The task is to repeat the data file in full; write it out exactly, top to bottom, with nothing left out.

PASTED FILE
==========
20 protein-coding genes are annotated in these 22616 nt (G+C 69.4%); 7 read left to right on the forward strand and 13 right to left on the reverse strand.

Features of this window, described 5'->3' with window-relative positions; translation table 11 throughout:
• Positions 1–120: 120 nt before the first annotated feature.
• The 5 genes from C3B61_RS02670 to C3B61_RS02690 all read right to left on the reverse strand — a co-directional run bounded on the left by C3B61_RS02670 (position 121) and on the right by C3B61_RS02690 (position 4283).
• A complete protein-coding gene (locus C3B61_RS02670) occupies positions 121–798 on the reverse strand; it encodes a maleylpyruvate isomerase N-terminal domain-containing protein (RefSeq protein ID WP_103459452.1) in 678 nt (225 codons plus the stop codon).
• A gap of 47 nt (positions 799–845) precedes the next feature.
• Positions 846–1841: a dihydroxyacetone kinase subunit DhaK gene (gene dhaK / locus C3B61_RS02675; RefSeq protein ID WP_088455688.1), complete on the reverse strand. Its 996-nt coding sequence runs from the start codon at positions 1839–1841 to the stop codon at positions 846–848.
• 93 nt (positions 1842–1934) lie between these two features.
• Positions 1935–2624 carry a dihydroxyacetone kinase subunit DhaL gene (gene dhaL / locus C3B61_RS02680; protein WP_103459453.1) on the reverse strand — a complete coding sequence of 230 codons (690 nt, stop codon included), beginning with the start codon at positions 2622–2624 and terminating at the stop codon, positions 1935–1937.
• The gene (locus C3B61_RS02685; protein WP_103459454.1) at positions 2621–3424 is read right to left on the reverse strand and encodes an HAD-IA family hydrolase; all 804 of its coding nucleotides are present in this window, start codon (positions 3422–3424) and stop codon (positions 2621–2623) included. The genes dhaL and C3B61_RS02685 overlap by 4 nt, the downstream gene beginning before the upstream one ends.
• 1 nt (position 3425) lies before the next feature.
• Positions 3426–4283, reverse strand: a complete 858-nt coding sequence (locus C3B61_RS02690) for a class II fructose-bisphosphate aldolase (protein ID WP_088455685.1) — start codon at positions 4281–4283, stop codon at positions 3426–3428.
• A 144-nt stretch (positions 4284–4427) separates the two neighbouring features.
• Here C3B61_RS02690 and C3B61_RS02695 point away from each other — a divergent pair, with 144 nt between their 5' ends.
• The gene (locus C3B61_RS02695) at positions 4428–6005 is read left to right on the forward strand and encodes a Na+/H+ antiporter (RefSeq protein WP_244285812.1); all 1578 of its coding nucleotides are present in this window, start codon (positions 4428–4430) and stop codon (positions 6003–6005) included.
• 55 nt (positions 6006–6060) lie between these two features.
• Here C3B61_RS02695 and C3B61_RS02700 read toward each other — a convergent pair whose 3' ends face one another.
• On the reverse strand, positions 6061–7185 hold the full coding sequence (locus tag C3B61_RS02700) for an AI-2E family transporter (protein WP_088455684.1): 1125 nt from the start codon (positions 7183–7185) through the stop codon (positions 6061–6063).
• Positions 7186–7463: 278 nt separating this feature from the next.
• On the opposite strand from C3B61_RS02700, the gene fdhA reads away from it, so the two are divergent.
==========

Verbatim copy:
20 protein-coding genes are annotated in these 22616 nt (G+C 69.4%); 7 read left to right on the forward strand and 13 right to left on the reverse strand.

Features of this window, described 5'->3' with window-relative positions; translation table 11 throughout:
• Positions 1–120: 120 nt before the first annotated feature.
• The 5 genes from C3B61_RS02670 to C3B61_RS02690 all read right to left on the reverse strand — a co-directional run bounded on the left by C3B61_RS02670 (position 121) and on the right by C3B61_RS02690 (position 4283).
• A complete protein-coding gene (locus C3B61_RS02670) occupies positions 121–798 on the reverse strand; it encodes a maleylpyruvate isomerase N-terminal domain-containing protein (RefSeq protein ID WP_103459452.1) in 678 nt (225 codons plus the stop codon).
• A gap of 47 nt (positions 799–845) precedes the next feature.
• Positions 846–1841: a dihydroxyacetone kinase subunit DhaK gene (gene dhaK / locus C3B61_RS02675; RefSeq protein ID WP_088455688.1), complete on the reverse strand. Its 996-nt coding sequence runs from the start codon at positions 1839–1841 to the stop codon at positions 846–848.
• 93 nt (positions 1842–1934) lie between these two features.
• Positions 1935–2624 carry a dihydroxyacetone kinase subunit DhaL gene (gene dhaL / locus C3B61_RS02680; protein WP_103459453.1) on the reverse strand — a complete coding sequence of 230 codons (690 nt, stop codon included), beginning with the start codon at positions 2622–2624 and terminating at the stop codon, positions 1935–1937.
• The gene (locus C3B61_RS02685; protein WP_103459454.1) at positions 2621–3424 is read right to left on the reverse strand and encodes an HAD-IA family hydrolase; all 804 of its coding nucleotides are present in this window, start codon (positions 3422–3424) and stop codon (positions 2621–2623) included. The genes dhaL and C3B61_RS02685 overlap by 4 nt, the downstream gene beginning before the upstream one ends.
• 1 nt (position 3425) lies before the next feature.
• Positions 3426–4283, reverse strand: a complete 858-nt coding sequence (locus C3B61_RS02690) for a class II fructose-bisphosphate aldolase (protein ID WP_088455685.1) — start codon at positions 4281–4283, stop codon at positions 3426–3428.
• A 144-nt stretch (positions 4284–4427) separates the two neighbouring features.
• Here C3B61_RS02690 and C3B61_RS02695 point away from each other — a divergent pair, with 144 nt between their 5' ends.
• The gene (locus C3B61_RS02695) at positions 4428–6005 is read left to right on the forward strand and encodes a Na+/H+ antiporter (RefSeq protein WP_244285812.1); all 1578 of its coding nucleotides are present in this window, start codon (positions 4428–4430) and stop codon (positions 6003–6005) included.
• 55 nt (positions 6006–6060) lie between these two features.
• Here C3B61_RS02695 and C3B61_RS02700 read toward each other — a convergent pair whose 3' ends face one another.
• On the reverse strand, positions 6061–7185 hold the full coding sequence (locus tag C3B61_RS02700) for an AI-2E family transporter (protein WP_088455684.1): 1125 nt from the start codon (positions 7183–7185) through the stop codon (positions 6061–6063).
• Positions 7186–7463: 278 nt separating this feature from the next.
• On the opposite strand from C3B61_RS02700, the gene fdhA reads away from it, so the two are divergent.